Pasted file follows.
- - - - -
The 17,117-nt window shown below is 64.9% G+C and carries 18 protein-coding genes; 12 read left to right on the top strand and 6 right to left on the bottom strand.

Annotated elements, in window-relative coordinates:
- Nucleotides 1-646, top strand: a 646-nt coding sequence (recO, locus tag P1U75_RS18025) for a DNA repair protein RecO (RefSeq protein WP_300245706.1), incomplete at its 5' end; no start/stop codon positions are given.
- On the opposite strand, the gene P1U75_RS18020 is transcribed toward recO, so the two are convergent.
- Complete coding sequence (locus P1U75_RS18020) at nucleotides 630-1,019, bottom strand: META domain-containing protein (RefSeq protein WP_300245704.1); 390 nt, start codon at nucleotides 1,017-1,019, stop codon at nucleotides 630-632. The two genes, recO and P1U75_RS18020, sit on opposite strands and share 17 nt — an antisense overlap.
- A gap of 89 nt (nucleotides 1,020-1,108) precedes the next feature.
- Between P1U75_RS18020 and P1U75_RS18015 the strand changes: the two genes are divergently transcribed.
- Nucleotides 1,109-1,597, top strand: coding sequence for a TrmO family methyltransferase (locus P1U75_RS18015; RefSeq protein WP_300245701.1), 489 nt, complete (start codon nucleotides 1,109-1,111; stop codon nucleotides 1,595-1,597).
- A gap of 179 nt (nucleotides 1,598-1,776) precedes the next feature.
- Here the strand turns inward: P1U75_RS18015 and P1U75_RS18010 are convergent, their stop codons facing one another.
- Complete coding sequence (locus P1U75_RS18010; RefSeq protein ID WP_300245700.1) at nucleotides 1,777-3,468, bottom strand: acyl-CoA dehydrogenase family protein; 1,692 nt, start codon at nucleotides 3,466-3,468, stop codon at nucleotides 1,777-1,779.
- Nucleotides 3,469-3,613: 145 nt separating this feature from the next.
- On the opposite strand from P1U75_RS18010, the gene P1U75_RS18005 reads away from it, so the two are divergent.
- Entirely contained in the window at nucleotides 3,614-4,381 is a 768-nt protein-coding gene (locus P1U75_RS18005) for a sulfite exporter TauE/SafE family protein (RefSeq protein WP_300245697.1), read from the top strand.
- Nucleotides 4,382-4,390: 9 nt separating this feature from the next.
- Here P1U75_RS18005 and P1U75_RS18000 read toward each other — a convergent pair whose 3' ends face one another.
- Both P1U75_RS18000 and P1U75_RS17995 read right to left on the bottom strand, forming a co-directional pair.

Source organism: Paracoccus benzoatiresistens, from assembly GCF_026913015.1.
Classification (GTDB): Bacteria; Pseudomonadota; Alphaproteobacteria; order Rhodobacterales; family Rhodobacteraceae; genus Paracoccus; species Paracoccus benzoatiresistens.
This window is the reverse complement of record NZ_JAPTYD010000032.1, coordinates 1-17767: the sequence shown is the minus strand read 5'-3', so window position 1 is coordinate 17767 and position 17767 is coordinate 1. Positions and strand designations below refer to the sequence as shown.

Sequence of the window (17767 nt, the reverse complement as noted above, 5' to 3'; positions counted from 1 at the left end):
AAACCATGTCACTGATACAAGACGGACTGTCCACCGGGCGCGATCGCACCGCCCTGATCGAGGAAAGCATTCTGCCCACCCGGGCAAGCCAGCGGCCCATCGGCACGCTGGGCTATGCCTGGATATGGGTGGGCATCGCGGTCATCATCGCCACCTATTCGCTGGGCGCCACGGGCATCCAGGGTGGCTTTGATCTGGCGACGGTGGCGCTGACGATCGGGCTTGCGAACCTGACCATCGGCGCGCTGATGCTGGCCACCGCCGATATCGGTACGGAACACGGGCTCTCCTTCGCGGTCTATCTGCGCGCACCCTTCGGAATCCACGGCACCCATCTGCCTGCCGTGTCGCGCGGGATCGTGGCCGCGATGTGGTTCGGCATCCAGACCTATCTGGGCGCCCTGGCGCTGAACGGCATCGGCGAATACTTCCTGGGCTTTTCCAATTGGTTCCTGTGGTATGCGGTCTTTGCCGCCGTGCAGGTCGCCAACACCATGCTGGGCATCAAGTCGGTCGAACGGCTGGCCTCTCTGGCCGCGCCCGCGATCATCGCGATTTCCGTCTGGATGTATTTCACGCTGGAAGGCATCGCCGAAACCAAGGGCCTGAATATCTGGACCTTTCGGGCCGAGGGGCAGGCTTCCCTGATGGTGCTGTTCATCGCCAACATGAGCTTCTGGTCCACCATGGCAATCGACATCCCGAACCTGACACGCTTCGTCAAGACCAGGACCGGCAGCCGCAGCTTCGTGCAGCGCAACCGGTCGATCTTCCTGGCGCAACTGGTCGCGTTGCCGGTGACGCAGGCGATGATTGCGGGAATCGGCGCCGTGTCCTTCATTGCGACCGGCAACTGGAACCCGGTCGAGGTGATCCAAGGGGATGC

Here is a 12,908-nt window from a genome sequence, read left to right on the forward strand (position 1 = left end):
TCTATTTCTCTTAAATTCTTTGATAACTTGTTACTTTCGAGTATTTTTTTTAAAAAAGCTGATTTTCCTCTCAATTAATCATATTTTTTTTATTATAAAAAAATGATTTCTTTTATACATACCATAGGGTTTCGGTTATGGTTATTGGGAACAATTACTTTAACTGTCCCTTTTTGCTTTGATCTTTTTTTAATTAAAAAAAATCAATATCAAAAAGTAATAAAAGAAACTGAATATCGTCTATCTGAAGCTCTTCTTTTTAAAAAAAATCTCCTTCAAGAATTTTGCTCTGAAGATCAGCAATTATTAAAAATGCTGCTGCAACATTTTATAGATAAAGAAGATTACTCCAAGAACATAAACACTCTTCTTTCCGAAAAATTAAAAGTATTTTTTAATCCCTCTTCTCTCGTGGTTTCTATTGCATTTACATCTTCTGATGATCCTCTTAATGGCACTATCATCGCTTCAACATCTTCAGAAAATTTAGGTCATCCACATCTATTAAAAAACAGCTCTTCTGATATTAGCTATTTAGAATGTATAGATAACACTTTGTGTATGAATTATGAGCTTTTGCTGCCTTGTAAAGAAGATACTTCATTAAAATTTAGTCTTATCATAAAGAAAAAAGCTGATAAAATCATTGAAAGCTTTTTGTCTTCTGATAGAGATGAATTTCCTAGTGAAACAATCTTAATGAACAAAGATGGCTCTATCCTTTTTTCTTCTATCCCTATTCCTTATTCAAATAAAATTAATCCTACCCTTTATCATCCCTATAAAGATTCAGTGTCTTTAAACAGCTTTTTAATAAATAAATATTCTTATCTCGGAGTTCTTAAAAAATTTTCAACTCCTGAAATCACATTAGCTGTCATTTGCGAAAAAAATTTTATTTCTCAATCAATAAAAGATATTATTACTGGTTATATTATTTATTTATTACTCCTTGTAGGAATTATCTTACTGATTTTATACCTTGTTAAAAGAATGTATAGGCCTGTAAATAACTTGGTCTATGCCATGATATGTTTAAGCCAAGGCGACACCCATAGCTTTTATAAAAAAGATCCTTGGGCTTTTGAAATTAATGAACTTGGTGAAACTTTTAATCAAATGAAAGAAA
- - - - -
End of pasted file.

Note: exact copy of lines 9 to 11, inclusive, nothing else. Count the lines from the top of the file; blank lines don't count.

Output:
- A gap of 179 nt (nucleotides 1,598-1,776) precedes the next feature.
- Here the strand turns inward: P1U75_RS18015 and P1U75_RS18010 are convergent, their stop codons facing one another.
- Complete coding sequence (locus P1U75_RS18010; RefSeq protein ID WP_300245700.1) at nucleotides 1,777-3,468, bottom strand: acyl-CoA dehydrogenase family protein; 1,692 nt, start codon at nucleotides 3,466-3,468, stop codon at nucleotides 1,777-1,779.